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Wednesday, April 16, 2003
Parity is great for the sport

By Rupen Fofaria
Special to

Rupen Fofaria If I told you I thought Elliott Sadler was going to win the Auto Club 500 at California Speedway, would you call me crazy?

How about if I told you it would be Ricky Craven, Terry Labonte or Dave Blaney. Would you call me crazy? Or at least a little loopy?

Things are changing in the NASCAR Winston Cup Series, and its not that there's a group of guys on the rise while another is in decline. That's far from the truth. There's merely a large group of competitors who have risen and caught up with another group that has leveled out.

The result? Parity in NASCAR. Which is a good thing. A very good thing.

Parity in NASCAR accomplishes two major things which maintain excitement for fans all season long. Every weekend, there are no fewer than 30 racers who legitimately believe they will win. Also, if any of them do win, you can believe they realize -- as surely their fans must -- that it is a big deal.

That's something that NASCAR needed, since the current points system has crowned champion a guy who has not won the most races in three of the past four seasons. But even as that trend seems likely to continue, race victories won't become less important. Not when they are this hard to come by.

"You win now and you have to stop and enjoy it, because you never know when it's going to happen again," four-time champ Jeff Gordon said. "When we say anybody can win, we mean anybody."

I mean, Sadler, with one career victory on his resume, really could beat Gordon, he of 62 wins, next weekend. Seriously.

Now tell me that doesn't excite you.

Tell me you weren't up out of your seat screaming when Craven, labeled a has-been after a couple of hard hits in his career, beat Kurt Busch, a fast, young, up-and-comer whom many predicted would win the title this year, at Darlington Raceway.

Tell me you weren't a little shocked, in a that-was-pretty-awesome kind of way, to see Johnny Benson beat Busch, as well as the wily Mark Martin, for his first career victory at North Carolina Speedway last season.

And you had to be flat-out amazed when, last year, Jamie McMurray won a race in his second try and, two seasons ago, Kevin Harvick edged Gordon to win a race in his third attempt.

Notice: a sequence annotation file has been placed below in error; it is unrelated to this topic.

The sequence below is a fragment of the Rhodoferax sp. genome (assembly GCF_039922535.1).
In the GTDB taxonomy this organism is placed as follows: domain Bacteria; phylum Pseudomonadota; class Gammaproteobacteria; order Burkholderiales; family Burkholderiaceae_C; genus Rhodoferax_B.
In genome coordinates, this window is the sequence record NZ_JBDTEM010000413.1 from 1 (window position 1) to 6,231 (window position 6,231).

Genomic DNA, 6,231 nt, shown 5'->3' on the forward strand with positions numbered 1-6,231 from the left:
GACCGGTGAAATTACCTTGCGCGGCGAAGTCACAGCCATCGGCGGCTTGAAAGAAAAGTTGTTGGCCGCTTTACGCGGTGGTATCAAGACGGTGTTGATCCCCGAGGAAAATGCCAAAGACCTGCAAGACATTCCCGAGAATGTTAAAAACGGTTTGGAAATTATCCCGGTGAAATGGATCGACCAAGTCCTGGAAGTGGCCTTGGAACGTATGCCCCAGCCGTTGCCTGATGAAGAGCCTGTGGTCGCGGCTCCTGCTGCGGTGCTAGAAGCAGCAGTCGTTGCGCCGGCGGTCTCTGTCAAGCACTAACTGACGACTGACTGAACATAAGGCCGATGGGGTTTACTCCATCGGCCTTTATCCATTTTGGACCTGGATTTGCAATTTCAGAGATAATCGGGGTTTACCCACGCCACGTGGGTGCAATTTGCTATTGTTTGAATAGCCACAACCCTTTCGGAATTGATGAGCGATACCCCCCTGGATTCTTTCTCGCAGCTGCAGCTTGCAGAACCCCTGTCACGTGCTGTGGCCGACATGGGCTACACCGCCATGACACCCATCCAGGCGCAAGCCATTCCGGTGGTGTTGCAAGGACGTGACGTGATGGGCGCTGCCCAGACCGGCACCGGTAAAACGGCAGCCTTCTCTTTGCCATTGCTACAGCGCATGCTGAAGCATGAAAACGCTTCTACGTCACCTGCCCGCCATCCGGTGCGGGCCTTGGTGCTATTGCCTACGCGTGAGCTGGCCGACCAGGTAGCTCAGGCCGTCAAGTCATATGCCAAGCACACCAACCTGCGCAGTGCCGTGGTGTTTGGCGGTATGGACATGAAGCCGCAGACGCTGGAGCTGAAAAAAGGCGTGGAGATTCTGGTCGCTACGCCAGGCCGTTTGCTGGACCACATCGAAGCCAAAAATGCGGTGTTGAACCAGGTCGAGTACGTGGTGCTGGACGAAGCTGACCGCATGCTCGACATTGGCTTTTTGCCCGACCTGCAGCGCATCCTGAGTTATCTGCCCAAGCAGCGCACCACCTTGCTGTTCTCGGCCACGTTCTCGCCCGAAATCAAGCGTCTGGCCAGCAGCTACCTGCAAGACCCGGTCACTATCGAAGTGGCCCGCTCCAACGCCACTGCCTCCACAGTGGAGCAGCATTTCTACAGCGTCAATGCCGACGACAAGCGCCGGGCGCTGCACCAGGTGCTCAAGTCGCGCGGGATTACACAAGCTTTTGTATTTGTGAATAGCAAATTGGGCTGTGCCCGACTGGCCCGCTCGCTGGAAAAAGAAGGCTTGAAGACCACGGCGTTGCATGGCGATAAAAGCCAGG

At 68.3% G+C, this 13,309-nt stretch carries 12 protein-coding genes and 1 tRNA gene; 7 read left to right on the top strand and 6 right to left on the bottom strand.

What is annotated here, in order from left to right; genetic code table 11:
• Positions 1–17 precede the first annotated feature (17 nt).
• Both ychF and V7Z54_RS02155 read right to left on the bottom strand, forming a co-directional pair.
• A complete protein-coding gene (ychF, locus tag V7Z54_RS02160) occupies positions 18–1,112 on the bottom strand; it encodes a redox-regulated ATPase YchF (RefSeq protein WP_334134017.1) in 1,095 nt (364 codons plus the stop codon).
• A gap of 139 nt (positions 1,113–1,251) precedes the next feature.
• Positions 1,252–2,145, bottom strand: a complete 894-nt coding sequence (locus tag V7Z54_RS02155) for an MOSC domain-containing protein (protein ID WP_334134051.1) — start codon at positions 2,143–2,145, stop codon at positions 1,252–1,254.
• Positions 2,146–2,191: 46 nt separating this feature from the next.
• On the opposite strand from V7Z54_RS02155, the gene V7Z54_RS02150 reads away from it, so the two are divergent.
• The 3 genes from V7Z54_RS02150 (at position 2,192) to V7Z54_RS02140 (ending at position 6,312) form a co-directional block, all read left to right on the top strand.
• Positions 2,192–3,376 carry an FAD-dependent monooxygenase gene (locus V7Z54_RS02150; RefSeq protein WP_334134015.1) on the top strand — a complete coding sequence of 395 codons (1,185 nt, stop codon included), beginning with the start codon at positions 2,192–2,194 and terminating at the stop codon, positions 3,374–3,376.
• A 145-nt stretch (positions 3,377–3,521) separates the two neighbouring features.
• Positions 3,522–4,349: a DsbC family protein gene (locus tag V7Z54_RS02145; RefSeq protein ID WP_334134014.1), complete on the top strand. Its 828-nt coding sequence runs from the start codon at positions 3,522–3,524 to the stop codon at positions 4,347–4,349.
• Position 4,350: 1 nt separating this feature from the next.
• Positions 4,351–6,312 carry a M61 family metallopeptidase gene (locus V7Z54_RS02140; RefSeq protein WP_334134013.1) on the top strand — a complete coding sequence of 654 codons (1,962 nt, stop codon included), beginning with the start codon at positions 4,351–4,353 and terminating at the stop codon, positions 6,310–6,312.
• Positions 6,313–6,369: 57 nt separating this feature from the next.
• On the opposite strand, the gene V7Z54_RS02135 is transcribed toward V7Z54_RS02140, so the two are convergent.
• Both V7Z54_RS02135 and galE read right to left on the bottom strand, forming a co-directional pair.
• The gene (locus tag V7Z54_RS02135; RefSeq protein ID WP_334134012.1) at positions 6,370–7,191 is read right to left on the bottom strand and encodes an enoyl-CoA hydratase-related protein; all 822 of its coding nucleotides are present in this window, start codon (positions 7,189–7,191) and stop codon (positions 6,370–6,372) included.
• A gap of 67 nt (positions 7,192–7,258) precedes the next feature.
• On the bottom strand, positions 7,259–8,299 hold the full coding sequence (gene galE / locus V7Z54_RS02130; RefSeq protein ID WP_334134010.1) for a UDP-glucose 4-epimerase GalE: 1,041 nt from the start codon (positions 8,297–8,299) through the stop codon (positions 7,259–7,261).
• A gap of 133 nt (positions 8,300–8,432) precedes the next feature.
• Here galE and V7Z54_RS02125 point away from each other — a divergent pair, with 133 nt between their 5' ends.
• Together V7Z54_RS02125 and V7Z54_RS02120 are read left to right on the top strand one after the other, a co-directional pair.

Anybody can win. And every one of those anybodys will cherish that victory. These are good things. And it's due to parity.

Gone are the days when Richard Petty had the field two laps down halfway through a race. Gone, too, are the days when the question isn't, "Who's going to win this weekend?" but rather, "Who's going to try to beat Gordon?"

It doesn't look like anybody is going to win 13 races in a season, the modern-era record set by Petty in '75 and tied by Gordon in '98. And it certainly doesn't look like anybody's going to win 33 races in three seasons, like Gordon did by posting back-to-back 10-win seasons before '98.

Those days seem way in the past. Now, guys like Gordon, Rusty Wallace and Bill Elliott have endured winless streaks longer than 30 races. Wallace is in the midst of a 71-race draught. Ask him how much victory No. 55 would mean.

"Definitely, I think it means more now than ever before, because it's harder to win than ever before," he said. "Believe me, we're trying."

In today's NASCAR, fans of every driver can have hope his or her favorite will prevail. This season, through nine events, there have been nine victors.

That's what parity does for the sport. The current points system puts such a premium on points racing that victories don't necessarily do a whole lot in getting a driver closer to his goal: To win the championship.

Last season, Matt Kenseth won five times. He didn't finish in the top-five in the points race.

He still had a heck of a smile on his face when the year was over, however. With so many drivers capable of winning, and with so many drivers actually doing it, just to get into Victory Lane once is a big accomplishment. To get there more than that is huge.

"I never thought we'd have five wins," Kenseth said. "I knew that we'd be competitive and I knew that we'd be successful, but five wins? These days, that's really hard to do."

And the harder, the better, right? Call me crazy, but I have no idea who's going to win at California. And I love it.

Rupen Fofaria covers NASCAR for The Raleigh News & Observer and is a regular contributor to He can be reached at